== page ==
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Message from discussion Lexical variables, scratchpads, closures, ...

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More options Jul 31 2002, 12:48 pm
Newsgroups: perl.perl6.internals
From: vouil...@pps.jussieu.fr (Jerome Vouillon)
Date: Wed, 31 Jul 2002 18:25:54 +0200
Local: Wed, Jul 31 2002 12:25 pm
Subject: Lexical variables, scratchpads, closures, ...

Let us think a bit about the implementation of lexical variables.

Assignement

First, let us consider how to compile a variable assignement such
as:
\$x = \$y
where both \$x and \$y are lexical variables.  At first, one may think
that this can be compiled simply into a register assignment:
P0 = P1
where P0 and P1 are the PMC registers standing respectively for \$x
and \$y.

But, I we look at the example below, we see that this will not work
in general.
sub foo {
my \$x = 13;
my \$y = 17;
return (sub { print "\$x\n"; },
sub { \$x = \$y; });
}
(\$print, \$assign) = foo();
&\$assign();
&\$print();
nor to the stack frame of the subroutine "foo".  This implies that
variables must be allocated in the heap.

It turns out that PMCs provide the right operations to implement
variables:  we can compile
my \$x = 13;
my \$y = 17;
\$x = \$y
into
new P0, .PerlInt          # Create e new integer variable (\$x)
set P0, 13                # Set its value to 13
new P1, .PerlInt          # Create e new integer variable (\$y)
set P1, 17                # Set its value to 17
set_pmc P0, P1            # Assigns the value of \$y to \$x
("set" invokes the "set_integer_native" method;
"set_pmc" is not implemented yet, but is mentioned in PDD02.)

So, we should really view a PMC not as a Perl value, but
rather as a Perl variable.

:= operator

Actually, things are a bit more complicated if we take the :=
operator into account.  There seems to be two ways to implement it:
- use an "alias" PMC which forward all method calls to another PMC:
the operation "\$x := \$y" would then turns \$x into an "alias" PMC
pointing to \$y;
- implement a variable not as a PMC, but as a heap-allocated pointer
to a PMC.

The first possibility is probably more efficient because we avoid
some memory allocations and indirections, but it is more complex to
implement.  So I will only consider the second one.

We need to allocate an area in the heap for each lexical variable.
Instead of allocating this area one variable at a time, we can
allocate a single "scratchpad" value for all variables of a block:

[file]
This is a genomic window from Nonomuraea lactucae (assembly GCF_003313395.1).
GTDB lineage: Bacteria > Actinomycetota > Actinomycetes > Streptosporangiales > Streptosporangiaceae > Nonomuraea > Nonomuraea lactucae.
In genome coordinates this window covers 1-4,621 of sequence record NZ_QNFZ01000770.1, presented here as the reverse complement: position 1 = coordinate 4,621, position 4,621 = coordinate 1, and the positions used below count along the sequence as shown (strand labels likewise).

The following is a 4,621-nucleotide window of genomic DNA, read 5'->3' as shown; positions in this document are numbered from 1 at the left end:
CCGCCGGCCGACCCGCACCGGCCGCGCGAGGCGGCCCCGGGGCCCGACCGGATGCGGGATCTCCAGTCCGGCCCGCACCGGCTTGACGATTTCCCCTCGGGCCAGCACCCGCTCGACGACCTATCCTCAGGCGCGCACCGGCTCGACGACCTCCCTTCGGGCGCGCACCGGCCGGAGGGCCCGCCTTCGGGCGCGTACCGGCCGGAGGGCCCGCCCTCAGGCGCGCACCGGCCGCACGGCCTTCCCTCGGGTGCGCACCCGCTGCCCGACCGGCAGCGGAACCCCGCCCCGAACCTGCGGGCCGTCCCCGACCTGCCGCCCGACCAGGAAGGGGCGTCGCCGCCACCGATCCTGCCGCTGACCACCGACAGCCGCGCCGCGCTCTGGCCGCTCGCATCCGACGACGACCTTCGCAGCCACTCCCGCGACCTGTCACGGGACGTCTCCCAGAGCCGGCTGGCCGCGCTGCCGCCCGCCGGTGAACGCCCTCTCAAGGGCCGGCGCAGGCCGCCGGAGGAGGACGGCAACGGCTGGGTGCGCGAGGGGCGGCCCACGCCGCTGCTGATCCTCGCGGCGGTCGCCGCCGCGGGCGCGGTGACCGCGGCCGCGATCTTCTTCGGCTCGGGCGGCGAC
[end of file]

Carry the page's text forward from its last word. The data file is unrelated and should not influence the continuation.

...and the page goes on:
this is more efficient.

The compiler can keep track of the index of the variables in the
PMCs. (We will probably need some faster opcodes to access the
array: there is no need to perform a method call, nor to do any
bound checking.)

MY

To implement MY, we need to be able to access to a variable by its
name.  For this, the compiler can generate statically a hash mapping
the variable name to its index in the scratchpad.  Then,
MY{"foo"} will look up the index of the variable "foo" in the
hash and use the index to get the variable PMC in the scratchpad.

To access the scratchpad of an outer block, we need a way to move
from a scratchpad to its parent scratchpad.  This is trivial if we
always set the field 0 of a scratchpad to point to its parent

Closures

closure (Sub class).

Then, the exemple

sub foo {
my \$x = 13;
my \$y = 17;
return (sub { print "\$x\n"; },
sub { \$x = \$y; });
}

would be compiled into

foo:  # We assume the closure is in P0
# We extract the parent scratchpad from the closure and put it
# in P1
# We allocate a new scratchpad
new P2, .Array
set P2[0], P1
# We allocate the \$x variable
new P3, .Int
set P3, 13
set P2[1], P3
# We allocate the \$y variable
new P4, .Int
set P4, 13
set P2[2], P4
# We create the first closure
new P5, .Sub
set_code P5, sub1
# We create the second closure
new P6, .Sub
set_code P6, sub2
# We put them into an array
new P0, .Perlarray
set P0[0], P5
set P0[1], P6
# We return the array
ret
sub1: # We assume the closure is in P0
# We extract the parent scratchpad from the closure and put it
# in P1
# We get the \$x variable and put it in P2
set P2, P1[1]
# ... we print the variable value
ret
sub1: # We assume the closure is in P0
# We extract the parent scratchpad from the closure and put it
# in P1
# We get the \$x and \$y variables
set P2, P1[1]
set P3, P1[2]
# We assign the value of \$y to \$x
set_pmc P2, P3
ret

Conclusion

It seems to me that to implement lexical variables, we only need to
implement the set_pmc method and to extend the Sub class so that it
contains both a code pointer and a scratchpad.

In particular, we don't need any special support for scratchpads, at
least for the moment.

What do you think?

-- Jerome